THE LOFT – The Review
THE LOFT is a crazy, adultery filled whodunit film filled with twists and turns. Think CLUE… but take out the humor and add in the worst men that you can imagine!
Vincent (Karl Urban)! Plays a womanizing ring leader who convinces his group of friends to go in on a loft with him so that they all have a “safe place” away from their wives. Now, when I say “safe place”, I mean a place where they can commit adultery, shove cocaine up their noses, or just get downright crazy without leaving a pesky paper trail. Things go awry when the men return one day to find a dead woman in the bed. The five friends now find themselves in the middle of a tangled web of lies, and have to figure out what happened before the police unveil all of their secrets hidden within the walls of their secret loft.
The first flaw, in my opinion, is the fact that they buy a ridiculously expensive loft to avoid a paper trail, such as hotel bills on their monthly statements. Don’t you think their wives would question why thousands of dollars went missing out of their bank accounts? Just a thought… The acting in this film is on point though. Karl Urban, James Marden, Wentworth Miller and Matthias Schoenaerts all play guys who seem to be complete opposites that are somehow tied together through friendship.
The real surprise is Eric Stonestreet, who plays Marty. We’re all familiar with his role of Cam on ‘Modern Family’, but this is nothing like that. Stonestreet plays a lying, sex-crazed, crass pig that can only think about sex. It’s great to see his range as an actor, and this was a great role for him to show audiences another side.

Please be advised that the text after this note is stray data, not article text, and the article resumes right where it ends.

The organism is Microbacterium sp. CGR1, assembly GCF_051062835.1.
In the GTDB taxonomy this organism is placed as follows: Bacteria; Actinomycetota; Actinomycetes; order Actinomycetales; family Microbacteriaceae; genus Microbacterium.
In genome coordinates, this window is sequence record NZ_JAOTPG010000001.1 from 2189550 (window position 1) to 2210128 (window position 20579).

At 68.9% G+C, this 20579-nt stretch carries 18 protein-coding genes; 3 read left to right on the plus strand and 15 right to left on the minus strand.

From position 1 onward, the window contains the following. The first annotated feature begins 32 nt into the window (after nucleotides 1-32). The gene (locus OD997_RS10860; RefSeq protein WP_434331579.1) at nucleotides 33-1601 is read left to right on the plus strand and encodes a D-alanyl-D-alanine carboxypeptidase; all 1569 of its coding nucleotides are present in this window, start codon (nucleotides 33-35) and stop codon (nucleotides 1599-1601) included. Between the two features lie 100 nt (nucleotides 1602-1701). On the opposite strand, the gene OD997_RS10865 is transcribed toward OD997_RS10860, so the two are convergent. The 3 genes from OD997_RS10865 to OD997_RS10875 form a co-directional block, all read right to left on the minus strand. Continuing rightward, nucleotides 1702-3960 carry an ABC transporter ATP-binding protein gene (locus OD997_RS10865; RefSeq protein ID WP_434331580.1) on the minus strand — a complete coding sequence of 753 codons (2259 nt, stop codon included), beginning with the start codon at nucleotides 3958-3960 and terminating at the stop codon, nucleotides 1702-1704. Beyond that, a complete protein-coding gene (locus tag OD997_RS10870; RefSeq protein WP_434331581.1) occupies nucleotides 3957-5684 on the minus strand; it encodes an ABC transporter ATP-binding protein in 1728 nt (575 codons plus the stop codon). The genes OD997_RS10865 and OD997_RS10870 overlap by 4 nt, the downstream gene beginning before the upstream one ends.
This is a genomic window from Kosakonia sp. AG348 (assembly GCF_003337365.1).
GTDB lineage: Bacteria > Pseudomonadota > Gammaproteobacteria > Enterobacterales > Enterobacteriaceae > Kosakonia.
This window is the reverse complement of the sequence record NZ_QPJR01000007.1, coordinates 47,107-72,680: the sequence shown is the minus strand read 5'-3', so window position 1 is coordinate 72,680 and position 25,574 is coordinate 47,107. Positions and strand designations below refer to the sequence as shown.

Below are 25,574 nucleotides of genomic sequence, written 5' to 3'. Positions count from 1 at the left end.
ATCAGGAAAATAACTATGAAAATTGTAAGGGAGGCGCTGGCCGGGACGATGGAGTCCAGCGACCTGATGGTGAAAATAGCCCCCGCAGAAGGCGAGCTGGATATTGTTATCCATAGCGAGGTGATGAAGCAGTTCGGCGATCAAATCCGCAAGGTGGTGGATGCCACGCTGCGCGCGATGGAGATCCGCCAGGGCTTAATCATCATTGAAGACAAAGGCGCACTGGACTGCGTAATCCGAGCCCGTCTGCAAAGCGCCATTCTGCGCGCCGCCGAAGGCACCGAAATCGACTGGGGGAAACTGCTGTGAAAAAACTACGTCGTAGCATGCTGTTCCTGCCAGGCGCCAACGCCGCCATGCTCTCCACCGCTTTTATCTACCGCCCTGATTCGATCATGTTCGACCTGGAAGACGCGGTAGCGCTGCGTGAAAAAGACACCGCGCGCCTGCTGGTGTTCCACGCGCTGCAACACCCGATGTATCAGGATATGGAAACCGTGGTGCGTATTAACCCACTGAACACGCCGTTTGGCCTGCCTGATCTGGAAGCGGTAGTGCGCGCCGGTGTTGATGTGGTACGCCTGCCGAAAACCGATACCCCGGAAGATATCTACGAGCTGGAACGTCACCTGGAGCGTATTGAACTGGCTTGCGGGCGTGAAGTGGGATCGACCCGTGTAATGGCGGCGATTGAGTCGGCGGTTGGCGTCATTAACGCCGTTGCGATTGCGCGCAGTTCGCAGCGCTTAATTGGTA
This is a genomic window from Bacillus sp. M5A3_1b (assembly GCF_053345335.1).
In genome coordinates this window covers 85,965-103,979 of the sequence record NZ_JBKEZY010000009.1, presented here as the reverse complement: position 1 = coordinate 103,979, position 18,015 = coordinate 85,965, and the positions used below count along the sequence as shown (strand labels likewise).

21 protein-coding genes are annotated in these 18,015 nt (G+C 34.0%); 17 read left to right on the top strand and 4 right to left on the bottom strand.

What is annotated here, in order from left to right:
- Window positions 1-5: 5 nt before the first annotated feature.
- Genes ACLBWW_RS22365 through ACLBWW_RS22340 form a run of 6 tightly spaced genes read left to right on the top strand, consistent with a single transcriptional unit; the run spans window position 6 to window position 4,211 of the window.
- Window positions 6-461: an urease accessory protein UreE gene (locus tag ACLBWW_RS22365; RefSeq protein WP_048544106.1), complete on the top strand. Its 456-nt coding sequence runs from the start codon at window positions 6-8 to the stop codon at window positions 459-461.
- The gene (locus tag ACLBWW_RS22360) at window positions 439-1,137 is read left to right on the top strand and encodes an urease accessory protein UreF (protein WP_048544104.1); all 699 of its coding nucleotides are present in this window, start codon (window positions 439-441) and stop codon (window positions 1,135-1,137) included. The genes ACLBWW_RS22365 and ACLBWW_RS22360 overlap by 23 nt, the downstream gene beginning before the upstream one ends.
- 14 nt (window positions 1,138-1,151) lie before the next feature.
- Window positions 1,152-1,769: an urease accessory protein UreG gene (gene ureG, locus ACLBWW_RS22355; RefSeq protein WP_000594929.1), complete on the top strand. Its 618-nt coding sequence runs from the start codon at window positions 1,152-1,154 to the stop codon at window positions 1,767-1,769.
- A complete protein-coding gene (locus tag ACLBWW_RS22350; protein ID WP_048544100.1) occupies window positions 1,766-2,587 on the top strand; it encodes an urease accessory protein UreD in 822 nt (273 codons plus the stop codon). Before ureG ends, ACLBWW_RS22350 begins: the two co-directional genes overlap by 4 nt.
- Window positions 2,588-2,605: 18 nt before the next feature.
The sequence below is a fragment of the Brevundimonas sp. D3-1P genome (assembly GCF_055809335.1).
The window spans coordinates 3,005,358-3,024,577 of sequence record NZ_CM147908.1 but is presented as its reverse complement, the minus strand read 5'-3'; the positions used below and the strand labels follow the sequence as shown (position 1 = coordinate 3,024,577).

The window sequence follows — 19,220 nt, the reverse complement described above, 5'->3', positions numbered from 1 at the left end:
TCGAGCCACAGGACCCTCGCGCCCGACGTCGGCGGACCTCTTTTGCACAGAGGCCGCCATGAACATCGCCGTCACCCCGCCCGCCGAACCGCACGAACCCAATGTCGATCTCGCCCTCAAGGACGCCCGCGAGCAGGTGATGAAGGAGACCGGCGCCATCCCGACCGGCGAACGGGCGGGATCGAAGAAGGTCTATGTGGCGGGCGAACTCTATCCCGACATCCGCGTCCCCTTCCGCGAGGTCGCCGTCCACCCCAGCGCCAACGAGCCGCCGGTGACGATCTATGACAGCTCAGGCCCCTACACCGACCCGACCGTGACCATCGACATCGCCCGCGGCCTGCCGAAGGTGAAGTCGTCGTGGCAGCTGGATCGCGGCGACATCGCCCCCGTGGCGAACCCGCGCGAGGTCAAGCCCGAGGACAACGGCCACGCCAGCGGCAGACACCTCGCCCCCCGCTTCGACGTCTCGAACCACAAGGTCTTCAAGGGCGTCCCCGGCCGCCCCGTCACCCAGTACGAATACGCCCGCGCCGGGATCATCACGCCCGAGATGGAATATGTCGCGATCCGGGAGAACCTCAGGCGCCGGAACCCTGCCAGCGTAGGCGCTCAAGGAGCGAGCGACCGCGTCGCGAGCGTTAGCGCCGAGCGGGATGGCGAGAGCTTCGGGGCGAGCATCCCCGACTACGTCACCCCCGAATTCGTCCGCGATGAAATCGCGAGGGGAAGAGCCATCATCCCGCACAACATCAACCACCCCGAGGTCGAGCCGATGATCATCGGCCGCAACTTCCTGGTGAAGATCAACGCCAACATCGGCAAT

Despite great acting, the plot of this film is incredibly dodgy. Not only is there the silly idea that five men can get away with spending thousands for a secret loft without their wives knowing, there is the idea that five men can keep this giant secret, as well as the woman that they bring back to their sex lair. As the story unfolds, more and more women are being brought back to their sleazy dwelling, only to leave feeling hurt or betrayed. The most unbelievable one is a woman who was raped and beaten by Phillip (Matthias Schoenaerts). Although she was a prostitute, she kept screaming for Vincent and Chris (Urban and Marsden) to call the police when they walked in and found her handcuffed to the bed. Rather than do the right thing, the men give her a few twenties and send her on her crying, beaten way. Here is my problem with the scene… A woman screaming for police is not going to take a handful of twenties and call it a day! She’s going to leave and call the police on her own! Instead, the audience is just supposed to assume that the problem was handled. That’s it. We’re all just supposed to go along with whatever they say. For a murder mystery / thriller, audiences are expected to look past the holes in the plot and place their brains on autopilot. Sorry, it doesn’t work like that.
Although the cast is more than appealing, THE LOFT is a drafty screenplay with too many holes to ignore. Don’t expect a think piece!
Overall Rating : 2 out of 5 stars